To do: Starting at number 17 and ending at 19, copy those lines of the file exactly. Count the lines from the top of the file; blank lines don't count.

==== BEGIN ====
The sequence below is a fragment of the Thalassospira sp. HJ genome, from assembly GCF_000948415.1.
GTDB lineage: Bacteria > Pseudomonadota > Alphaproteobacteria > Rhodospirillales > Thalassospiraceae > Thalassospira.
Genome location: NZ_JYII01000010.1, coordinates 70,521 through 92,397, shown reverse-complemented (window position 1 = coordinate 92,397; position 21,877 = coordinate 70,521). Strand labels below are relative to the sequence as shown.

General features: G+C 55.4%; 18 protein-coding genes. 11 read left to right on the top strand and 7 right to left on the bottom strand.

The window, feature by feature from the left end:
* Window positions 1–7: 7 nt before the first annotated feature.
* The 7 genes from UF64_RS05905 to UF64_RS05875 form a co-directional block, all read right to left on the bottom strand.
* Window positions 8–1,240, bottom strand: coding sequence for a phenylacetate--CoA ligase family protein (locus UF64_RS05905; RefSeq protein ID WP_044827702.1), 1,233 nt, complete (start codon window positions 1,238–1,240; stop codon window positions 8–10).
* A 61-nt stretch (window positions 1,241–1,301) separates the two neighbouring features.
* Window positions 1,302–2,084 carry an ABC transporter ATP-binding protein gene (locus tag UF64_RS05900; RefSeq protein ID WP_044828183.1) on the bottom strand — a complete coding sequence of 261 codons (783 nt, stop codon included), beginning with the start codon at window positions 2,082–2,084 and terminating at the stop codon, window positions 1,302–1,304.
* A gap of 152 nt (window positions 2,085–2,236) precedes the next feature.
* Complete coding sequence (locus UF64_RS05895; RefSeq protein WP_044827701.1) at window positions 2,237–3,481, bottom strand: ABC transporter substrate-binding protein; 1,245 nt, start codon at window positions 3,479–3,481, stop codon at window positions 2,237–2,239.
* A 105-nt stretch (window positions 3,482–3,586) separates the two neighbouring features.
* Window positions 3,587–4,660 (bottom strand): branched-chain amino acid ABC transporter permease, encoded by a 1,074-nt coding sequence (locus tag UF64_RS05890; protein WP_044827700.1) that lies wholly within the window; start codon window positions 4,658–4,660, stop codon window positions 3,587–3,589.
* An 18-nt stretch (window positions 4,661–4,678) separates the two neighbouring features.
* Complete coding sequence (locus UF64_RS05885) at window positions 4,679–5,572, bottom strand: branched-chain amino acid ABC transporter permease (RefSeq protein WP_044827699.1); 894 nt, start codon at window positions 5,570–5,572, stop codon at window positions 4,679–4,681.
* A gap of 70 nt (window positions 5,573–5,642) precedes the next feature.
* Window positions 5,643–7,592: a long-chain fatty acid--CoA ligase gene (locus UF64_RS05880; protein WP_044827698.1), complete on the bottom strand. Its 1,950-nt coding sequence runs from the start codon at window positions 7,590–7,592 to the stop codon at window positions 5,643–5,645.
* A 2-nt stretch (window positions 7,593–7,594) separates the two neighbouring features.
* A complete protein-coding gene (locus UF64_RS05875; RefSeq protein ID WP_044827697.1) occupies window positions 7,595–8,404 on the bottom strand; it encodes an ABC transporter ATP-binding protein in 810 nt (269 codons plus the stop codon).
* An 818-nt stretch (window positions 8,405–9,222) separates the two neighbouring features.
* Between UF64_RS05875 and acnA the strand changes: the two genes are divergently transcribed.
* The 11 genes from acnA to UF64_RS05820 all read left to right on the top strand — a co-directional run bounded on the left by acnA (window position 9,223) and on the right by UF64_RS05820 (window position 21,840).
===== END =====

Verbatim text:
* A gap of 70 nt (window positions 5,573–5,642) precedes the next feature.
* Window positions 5,643–7,592: a long-chain fatty acid--CoA ligase gene (locus UF64_RS05880; protein WP_044827698.1), complete on the bottom strand. Its 1,950-nt coding sequence runs from the start codon at window positions 7,590–7,592 to the stop codon at window positions 5,643–5,645.
* A 2-nt stretch (window positions 7,593–7,594) separates the two neighbouring features.